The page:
For more information on the Learning and Development package please click here.

Chloe EmmersonManaging change – webinar summary
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PCN service specification and GP contract update

The BMA has voted against a contract agreement with NHS England for a GP contract following criticism of the service specifications for PCNs outlining what is expected of Primary Care Networks (PCN)s over the next four years.

Members of the committee, who met on Thursday 16 January, were presented with a package of changes but voted against accepting them. GPC England will now return to negotiations with NHS England.

Details of the package remain confidential.

A separate motion at the GPC committee condemned the original draft service specifications, put forward by NHS England and NHS Improvement in December, and called for a Special Conference of English LMCs (Local Medical Committees) to allow GP representatives from across the country to debate and consider the outcome of contract negotiations.

Since the specifications were released for consultation at the end of December, the feedback from GPs, PCNs, LMCs, and many local and national organisations was overwhelmingly negative, with practices concerned at the levels of workload involved, especially for those networks that were struggling to recruit additional staff.

GPs said the initial service specifications were ‘too rigid’ and were ‘overloaded’ and called for NHS England to provide more targets for areas such as social prescribing, IT and personalised health budgets. See article here. A BMA survey of clinical directors released this week found that whilst PCNs could make a positive difference with the right resources time and practical support they were being hampered by workload constraints.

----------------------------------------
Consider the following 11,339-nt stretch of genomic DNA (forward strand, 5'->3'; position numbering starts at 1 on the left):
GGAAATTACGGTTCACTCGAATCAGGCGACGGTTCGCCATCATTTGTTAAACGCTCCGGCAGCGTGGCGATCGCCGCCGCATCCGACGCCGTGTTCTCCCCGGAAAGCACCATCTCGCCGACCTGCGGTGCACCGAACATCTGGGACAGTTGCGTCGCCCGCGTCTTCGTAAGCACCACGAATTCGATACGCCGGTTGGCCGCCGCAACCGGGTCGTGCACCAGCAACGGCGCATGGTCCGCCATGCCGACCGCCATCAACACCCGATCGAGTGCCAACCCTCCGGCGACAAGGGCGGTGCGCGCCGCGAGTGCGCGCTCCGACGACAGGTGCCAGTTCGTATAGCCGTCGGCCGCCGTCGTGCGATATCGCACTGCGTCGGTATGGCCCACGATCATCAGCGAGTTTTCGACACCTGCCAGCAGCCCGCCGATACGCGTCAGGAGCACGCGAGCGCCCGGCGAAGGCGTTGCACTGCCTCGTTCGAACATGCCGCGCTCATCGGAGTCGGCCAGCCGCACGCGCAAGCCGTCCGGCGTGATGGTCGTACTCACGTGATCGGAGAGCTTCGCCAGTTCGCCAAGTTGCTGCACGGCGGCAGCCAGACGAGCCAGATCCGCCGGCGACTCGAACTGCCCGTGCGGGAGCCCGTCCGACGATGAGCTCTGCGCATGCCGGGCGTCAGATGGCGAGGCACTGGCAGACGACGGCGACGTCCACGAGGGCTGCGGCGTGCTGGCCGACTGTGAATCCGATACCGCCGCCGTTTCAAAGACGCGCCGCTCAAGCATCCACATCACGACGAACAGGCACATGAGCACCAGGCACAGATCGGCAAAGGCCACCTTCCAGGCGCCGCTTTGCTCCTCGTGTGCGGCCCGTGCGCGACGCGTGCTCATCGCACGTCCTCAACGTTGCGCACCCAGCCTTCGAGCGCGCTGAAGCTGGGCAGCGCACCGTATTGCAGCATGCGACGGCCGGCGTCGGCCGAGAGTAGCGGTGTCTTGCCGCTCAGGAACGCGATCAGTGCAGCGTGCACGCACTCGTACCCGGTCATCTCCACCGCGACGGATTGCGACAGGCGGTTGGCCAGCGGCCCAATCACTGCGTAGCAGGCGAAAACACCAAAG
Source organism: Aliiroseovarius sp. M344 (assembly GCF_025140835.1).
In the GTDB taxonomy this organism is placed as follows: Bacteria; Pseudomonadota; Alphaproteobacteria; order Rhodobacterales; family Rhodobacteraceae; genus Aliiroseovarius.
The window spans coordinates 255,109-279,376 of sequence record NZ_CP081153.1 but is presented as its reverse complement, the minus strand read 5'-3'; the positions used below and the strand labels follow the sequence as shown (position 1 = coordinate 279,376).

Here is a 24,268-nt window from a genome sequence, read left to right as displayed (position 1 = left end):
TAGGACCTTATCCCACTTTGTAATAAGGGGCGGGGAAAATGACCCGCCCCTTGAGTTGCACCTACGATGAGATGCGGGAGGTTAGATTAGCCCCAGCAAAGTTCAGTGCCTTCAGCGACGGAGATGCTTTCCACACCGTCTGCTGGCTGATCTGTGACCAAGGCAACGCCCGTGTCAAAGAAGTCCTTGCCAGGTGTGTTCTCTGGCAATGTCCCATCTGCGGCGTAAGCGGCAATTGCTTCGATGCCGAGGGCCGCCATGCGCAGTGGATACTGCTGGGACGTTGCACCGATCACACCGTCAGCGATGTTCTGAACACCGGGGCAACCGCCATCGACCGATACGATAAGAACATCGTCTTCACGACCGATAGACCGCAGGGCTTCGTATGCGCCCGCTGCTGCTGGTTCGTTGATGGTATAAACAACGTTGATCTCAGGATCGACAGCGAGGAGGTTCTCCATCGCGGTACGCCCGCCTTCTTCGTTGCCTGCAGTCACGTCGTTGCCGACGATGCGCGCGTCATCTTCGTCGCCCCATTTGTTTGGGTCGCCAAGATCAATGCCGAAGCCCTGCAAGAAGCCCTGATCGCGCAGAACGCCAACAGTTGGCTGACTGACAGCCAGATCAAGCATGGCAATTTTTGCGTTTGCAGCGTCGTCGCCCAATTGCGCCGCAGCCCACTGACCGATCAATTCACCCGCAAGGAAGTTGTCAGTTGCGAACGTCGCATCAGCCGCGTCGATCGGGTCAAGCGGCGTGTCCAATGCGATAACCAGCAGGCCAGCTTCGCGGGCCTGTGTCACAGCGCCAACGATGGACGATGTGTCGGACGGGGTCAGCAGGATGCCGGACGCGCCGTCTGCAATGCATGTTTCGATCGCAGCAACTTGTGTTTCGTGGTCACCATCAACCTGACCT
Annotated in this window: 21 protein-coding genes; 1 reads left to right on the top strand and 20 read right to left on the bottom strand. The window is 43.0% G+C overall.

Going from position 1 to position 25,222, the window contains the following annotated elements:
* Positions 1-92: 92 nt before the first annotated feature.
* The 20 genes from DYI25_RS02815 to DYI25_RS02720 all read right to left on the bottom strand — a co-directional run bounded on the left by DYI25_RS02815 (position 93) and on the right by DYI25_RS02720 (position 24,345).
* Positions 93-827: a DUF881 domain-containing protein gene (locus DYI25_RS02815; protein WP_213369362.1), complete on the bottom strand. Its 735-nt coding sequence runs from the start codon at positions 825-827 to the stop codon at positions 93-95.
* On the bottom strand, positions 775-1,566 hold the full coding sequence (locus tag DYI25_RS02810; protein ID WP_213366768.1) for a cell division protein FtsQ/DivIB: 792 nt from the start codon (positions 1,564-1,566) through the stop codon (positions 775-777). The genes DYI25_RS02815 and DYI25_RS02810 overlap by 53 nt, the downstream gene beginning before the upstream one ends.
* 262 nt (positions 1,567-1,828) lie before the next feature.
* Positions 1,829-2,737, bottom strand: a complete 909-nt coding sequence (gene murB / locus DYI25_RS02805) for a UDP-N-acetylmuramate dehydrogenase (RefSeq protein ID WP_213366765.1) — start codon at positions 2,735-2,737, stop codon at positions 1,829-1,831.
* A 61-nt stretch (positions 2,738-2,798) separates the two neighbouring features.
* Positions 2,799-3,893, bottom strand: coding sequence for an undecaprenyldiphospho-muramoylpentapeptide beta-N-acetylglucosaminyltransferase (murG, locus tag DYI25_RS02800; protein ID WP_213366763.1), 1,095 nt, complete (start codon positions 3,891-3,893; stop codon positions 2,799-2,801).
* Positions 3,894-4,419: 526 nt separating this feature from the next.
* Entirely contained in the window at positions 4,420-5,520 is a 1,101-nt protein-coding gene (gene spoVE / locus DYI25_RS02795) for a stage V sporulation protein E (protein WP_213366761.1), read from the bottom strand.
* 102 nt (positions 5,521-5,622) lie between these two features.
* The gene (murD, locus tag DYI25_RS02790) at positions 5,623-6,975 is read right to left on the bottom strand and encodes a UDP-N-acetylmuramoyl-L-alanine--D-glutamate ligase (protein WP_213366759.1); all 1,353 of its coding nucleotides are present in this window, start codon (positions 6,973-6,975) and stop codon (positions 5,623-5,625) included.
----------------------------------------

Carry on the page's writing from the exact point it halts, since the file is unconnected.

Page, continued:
BMA GP committee England chair Dr Richard Vautrey said:

The message from GPs in recent weeks has been a clear one: proposals put forward by NHS England and NHS Improvement before Christmas have clearly been judged by the profession as unreasonable, and completely unachievable.

“At a time when demand and workload for practices are unprecedented, GPs working on the front line felt these draft specifications piled on more pressure and would undermine primary care networks that were only just getting off the ground.

“This overload would therefore put in jeopardy all of the good work and progress PCNs have already made for the good of both staff and patients.

 “This is therefore not the end of the process, we have a clear mandate from our colleagues, to negotiate a deal that truly benefits and safeguards general practice, family doctors and their patients.”

For the full BMA statement go here.

Chloe EmmersonPCN service specification and GP contract update
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What’s next for your primary care network?

Now that you have formed your primary care network, it is time to shape and direct your local vision in a way that truly improves the lives of both your patients and staff.

The BMA is offering a bespoke learning and development package. This is designed to provide PCN leaders a space to share experiences and establish a network of support. In so doing, everyone will benefit and gain from the experience, learning and innovation of their peers.

Given our national remit, we are ideally placed to bring leaders together to maximise your chances of success in these new roles. Through this opportunity the BMA will support you to ensure general practice can meet the future needs your community.

The BMA has been at the forefront of the PCN developments from the very beginning, negotiating the contract, and building a new direction for the profession. The next phase of our development was to work with clinical directors and leaders in the field to create a programme of learning and development tailored to meet your needs as you embark on this journey. The programme will ensure we all learn from what has gone before, share best practice and lessons learnt to help achieve the ambitions of PCNs by allowing you to flourish in your lead role. We will achieve this by bringing together experts and clinical leaders to show how innovation and new ways of working can help your PCN.